I have to say I am more convinced now than ever before that we are the most stupid of creatures, because we have never been able to see the impact of our actions quite so clearly as we do now, and yet we refuse to countenance our complicity in the extinction of species, destruction of habitat and rape and pillage of the planet that sustains us.
Worse than any Mongol Horde, any plague are we…through our lack of insight, our greed and ignorance, our refusal to believe that we are part of the ecosystems we study…that we are somehow above being a species reliant on the Earth’s biosphere. Are we so damn blind?
This is why I can’t stop crying…and it is from a sadness and despair so profound, so deep, it has loosened my foundations like an earthquake. Everything I cherish and love and find beautiful in this world is being destroyed..by us. I cry in pain, and despair…and in the darkness of a soul that feels its connections withering into dust. My long dark night has begun. And so has ours as a species, unless we can make big changes to the way we see ourselves and our place in the grand scheme and loosen the grip consumerism has on our minds and hearts. The darkness we face only mirrors the darkness within.
Welcome to the long, dark night.
Filed under: cats, foster, Uncategorized | Tags: cat, cat behaviour, cats, community cats, crazy cat lady, feral, feral cats, feral kittens, foster animals, foster cats, foster kittens, fostering, fosters, kitten, kittens
Fostering cats is one of the most rewarding, wonderful, loving and heartbreaking things you can do with your time, love and effort.
You take in a Mum cat, perhaps, about to give birth. Sometimes you are lucky and get a few days to get to know each other and establish a bond…sometimes she goes into labour in the carrier on the way home and the babies appear before you have even been introduced!!
Occasionally, Mum has already had her babies and you take them home with you when they are a day or two old or somewhere in that newborn to 12 week old area.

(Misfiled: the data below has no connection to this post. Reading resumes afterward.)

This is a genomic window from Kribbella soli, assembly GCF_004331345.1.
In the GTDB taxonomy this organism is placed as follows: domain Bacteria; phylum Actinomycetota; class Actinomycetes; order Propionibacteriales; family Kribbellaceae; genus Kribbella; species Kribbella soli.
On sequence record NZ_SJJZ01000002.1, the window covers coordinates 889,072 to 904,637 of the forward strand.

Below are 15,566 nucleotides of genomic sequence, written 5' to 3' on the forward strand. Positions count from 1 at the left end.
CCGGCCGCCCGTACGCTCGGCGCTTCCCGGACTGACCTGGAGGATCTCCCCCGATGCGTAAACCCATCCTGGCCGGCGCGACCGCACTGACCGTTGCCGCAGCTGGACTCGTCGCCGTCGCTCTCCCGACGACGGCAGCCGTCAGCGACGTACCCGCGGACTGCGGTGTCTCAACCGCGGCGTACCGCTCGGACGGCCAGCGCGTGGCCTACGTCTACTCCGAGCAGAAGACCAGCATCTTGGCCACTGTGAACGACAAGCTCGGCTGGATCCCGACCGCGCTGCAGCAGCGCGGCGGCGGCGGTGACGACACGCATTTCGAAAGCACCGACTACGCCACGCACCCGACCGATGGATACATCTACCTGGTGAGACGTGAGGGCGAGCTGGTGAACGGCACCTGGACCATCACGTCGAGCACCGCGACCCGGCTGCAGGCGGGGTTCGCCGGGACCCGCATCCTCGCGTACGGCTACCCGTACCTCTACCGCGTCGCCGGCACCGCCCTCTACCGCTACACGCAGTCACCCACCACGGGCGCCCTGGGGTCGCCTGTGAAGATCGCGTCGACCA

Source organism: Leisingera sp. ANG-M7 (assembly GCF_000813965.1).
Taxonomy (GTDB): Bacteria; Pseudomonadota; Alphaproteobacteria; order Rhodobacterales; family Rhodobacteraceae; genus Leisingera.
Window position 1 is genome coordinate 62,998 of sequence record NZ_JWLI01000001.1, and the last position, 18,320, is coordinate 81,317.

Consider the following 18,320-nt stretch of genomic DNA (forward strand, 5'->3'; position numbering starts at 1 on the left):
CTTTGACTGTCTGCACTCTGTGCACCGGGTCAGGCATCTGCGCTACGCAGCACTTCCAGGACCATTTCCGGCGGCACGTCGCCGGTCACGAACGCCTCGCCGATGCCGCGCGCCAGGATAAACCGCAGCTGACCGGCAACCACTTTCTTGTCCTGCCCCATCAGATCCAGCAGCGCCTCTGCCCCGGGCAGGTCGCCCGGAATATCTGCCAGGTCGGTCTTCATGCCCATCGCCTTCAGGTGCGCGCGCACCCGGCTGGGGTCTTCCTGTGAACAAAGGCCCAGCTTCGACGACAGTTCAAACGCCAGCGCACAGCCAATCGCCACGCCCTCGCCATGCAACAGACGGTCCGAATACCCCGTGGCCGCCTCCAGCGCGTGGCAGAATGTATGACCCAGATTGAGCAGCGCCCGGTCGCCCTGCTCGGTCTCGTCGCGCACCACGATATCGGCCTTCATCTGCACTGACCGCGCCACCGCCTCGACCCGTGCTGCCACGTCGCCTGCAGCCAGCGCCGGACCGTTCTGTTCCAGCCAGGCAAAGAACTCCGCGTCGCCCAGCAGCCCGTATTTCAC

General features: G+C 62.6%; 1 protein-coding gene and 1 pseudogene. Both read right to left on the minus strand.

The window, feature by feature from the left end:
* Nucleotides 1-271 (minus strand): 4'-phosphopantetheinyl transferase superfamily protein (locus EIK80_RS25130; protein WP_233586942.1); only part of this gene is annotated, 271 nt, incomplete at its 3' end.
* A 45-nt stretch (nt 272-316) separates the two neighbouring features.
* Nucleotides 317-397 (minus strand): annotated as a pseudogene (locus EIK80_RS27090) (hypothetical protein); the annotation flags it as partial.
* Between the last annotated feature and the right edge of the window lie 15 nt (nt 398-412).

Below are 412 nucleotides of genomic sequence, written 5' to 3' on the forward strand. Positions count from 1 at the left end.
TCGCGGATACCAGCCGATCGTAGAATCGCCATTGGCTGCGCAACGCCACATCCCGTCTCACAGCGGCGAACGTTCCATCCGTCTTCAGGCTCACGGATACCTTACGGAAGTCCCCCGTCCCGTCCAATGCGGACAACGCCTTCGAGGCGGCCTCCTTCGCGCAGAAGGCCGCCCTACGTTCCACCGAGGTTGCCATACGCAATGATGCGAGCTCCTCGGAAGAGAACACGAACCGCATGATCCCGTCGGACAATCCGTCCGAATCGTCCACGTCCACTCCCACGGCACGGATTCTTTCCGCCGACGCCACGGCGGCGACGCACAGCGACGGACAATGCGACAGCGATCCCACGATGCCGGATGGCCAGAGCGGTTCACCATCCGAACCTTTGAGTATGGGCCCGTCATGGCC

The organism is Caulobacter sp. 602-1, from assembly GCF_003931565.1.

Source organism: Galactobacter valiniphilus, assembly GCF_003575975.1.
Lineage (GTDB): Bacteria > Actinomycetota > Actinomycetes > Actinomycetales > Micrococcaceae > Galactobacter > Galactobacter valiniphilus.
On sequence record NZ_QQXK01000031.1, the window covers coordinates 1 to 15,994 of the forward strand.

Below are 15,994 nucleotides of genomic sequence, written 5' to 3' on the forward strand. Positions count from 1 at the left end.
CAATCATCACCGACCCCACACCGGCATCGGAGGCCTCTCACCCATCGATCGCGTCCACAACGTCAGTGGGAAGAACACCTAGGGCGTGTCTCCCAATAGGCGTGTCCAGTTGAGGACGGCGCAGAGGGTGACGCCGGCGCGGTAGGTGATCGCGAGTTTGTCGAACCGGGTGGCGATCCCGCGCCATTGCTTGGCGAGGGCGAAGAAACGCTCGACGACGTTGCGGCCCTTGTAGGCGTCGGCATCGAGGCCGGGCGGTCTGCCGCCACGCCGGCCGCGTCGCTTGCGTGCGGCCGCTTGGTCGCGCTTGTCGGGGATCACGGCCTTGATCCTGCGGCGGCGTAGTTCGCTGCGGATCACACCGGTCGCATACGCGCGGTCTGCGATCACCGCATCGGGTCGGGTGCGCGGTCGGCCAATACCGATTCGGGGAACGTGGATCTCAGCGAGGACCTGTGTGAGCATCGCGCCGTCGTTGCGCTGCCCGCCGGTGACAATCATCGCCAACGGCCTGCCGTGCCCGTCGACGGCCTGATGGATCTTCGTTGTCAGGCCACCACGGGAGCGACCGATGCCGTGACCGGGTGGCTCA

And then there are the orphan kittens, singles or litters, that need to be bottle fed…or if they are old enough, introduced to soft solid food. A very messy business!
No matter how they arrive…they are your responsibility and yours to love and care for. They demand attention…warmth…food…fresh water…litter & litter training…playtime…cuddles & snuggle-time…manners…socialization…all the things they need to be wonderful adoptable kittens and cats…because Mum will need a home too, when the babies are old enough. There will be visits to the vet, shots, de-worming…hopefully no viruses, parasites or other problems. They will all need to learn to use scratching posts and have their claws clipped. They will turn out to be the kind of cat they are, depending on their personality, but you do have some influence on their manners.
Fostering is a commitment that should not be taken lightly, because the goal is to find homes, forever homes for everybody…so we have to do our level best to keep them healthy, happy, well mannered and sociable. And we have to be able to let them go at the end of their foster time! Time and love are the big things in fostering. Time is the only one that is hard to find sometimes…the love comes when you look into their faces and you turn to mush. One of my very favourite things is a purring, contented Mum nursing her purring, contented babies…the next best thing is a tiny body on my lap, latched onto a nipple or syringe and getting that wonderful ear waggle going that means they are getting the nourishment they need. And kitten kisses, don’t forget kitten kisses…soft kisses and soft paws touching your nose…then kittens on a tear around the room or the house…full of life and fun and mischief. So really there are lots of favourite things about kittens.
I work hard at fostering…because I have to also make sure my own kitties do not suffer any loss of attention when there are kittens demanding playtime and snuggles. Luckily I have a wonderful family, and a wonderful family of cats who are amazingly patient at having their tails played with, their food stolen and their naps disrupted by kittens running over them and into them. They also understand when I disappear before their breakfast is put out, to feed the newest ones who get theirs first.
Upstairs in my studio I had a foster family…Phoebe and her 3 babies…Yogi, Archie and Zoe. Oops! Sorry…4 babies! The family increased to 4, because an orphan kitten around the same age as Phoebe’s family was brought in and we carried her home to see if Phoebe would take her on. I wrapped the new one in a towel that had just been replaced in the babies bin, so it smelled nicely like them…gave her a hot water bottle wrapped in towels for 15 minutes to warm her up and make her feel hungry…then introduced her to Phoebe. Calleigh, as she became, let out a tiny cry of hunger and Phoebe’s head whipped upright…she stared hard for about 2 seconds…leaned over…sniffed deeply, then licked Calleigh from stem to stern and scooped her in towards her tummy and the other babies. In the space of about 10 seconds, Calleigh had a new family and Phoebe had a new daughter! The ability of cats to accept a kitten not their own is a truly loving and wonderful thing. Not all will do it…but many will gladly take on an extra body or more.